Wärtsilä to Retrofit BWMS for Entire Fleet.  

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Wärtsilä provides complete lifecycle power solutions for the marine and energy markets.  Recently, they have won a contract with German-based M/s. Bernhard Schulte GmbH & Co. KG,  for retrofitting 11 of their container vessels with  Ballast Water Management System ( BWMS).  The companies entered into the contract in July 2015, and this is said to be one of the single largest retrofit contracts for BWMS solutions issued so far worldwide.

The 11 vessels to be retrofitted are all container carriers in the size ranging between  2600 TEU to 5600 TEU.  They are managed by companies affiliated to Bernhard Schulte Ship Management and are located at Greece, Hong Kong, India and Singapore.  The retrofitted vessels are due for delivery by 2017.

It is felt that this is a significant move by ship owners, by way of validating and implementing the IMO’s Ballast water treaty.  Director of Ballast Water Management Systems, Wärtsilä Marine Solutions, Dr Joe Thomas is quoted to have said, “Wärtsilä has both experience and  deep know-how in this field, and can offer reliability and long-term support to ensure that customers have the optimal solution for their specific needs.  We are grateful to our agents in Germany, Wilhelm Rump KG, for their valuable assistance in finalising this contract”.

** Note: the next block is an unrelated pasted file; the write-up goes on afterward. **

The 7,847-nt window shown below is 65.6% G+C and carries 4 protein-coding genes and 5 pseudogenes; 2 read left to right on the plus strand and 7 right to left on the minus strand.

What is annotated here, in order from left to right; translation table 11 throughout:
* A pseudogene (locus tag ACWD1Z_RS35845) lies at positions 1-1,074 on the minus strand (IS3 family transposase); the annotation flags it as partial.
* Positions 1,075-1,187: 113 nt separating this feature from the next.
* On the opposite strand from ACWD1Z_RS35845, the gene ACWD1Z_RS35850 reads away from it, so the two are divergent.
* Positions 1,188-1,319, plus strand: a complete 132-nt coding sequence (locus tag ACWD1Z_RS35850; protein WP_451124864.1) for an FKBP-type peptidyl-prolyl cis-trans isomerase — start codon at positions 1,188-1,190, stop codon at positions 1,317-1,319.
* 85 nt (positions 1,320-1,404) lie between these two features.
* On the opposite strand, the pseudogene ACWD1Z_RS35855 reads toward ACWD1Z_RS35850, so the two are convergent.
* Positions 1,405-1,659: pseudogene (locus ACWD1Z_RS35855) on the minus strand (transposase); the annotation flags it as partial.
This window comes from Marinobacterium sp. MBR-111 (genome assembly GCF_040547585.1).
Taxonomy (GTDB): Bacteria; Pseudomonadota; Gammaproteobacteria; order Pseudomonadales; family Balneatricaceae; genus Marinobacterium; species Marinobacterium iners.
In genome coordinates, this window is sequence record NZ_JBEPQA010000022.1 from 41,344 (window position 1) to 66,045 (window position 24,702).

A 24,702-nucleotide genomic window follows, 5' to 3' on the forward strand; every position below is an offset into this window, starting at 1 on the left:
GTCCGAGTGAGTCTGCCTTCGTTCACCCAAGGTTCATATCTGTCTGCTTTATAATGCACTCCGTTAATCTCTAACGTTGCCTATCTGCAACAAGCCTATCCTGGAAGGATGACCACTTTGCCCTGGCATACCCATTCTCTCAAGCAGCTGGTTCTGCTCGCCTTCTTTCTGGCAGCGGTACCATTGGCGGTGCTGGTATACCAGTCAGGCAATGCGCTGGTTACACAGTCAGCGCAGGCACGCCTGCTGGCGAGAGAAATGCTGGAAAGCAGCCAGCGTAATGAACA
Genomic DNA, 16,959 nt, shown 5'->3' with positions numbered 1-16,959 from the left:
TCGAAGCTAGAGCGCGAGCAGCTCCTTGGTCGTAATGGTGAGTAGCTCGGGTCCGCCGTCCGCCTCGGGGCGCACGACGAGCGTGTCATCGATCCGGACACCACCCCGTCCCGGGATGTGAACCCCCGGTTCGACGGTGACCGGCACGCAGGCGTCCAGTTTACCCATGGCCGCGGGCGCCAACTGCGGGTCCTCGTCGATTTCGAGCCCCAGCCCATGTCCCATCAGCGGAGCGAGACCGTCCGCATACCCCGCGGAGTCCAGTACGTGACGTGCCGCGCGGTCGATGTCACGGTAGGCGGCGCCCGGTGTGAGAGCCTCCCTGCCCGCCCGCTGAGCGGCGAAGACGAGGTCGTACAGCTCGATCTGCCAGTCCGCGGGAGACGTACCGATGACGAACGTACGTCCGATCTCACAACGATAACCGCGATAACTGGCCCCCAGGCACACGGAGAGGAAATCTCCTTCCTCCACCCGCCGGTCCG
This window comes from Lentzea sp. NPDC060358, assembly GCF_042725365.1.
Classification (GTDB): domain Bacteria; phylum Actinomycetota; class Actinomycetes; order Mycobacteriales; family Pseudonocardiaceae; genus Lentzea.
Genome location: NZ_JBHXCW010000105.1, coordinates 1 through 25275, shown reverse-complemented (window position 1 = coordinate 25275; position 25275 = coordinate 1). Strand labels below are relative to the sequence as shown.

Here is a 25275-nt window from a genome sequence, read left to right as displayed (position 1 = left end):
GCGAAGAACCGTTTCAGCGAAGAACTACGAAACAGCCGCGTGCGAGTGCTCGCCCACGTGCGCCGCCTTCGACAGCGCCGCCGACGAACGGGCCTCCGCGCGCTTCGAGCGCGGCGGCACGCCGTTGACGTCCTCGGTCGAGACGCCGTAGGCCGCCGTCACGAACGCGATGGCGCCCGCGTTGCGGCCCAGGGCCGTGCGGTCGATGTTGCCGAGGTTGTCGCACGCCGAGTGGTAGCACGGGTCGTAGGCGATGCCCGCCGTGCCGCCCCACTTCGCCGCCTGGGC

Boosted by the success and advantage seen over their first BWMS way back in 2012; Bernhard Schulte GmbH & Co decided to retrofit their entire fleet with NWMS over the next five years.  They trust Wärtsilä to be the right choice, given the company’s capabilities and resources to provide continued support.

About BWMS:

Ballast water is water carried in ships’ ballast tanks to improve stability, balance and trim.  It is taken up or discharged when cargo is unloaded or loaded, or when a ship needs extra stability in foul weather.  Ballast water discharge typically contains a variety of biological materials, including plants, small living beings, viruses and bacteria.  These materials often include non-native, nuisance, exotic species that can cause extensive ecological and economic damage to aquatic ecosystems, along with serious human health issues including death.  This is what caused the IMO to introduce the Ballast water management convention in 2004.  The VGP legislation was introduced relating to ships sailing in US water in the year 2013.

Source: Wartsila

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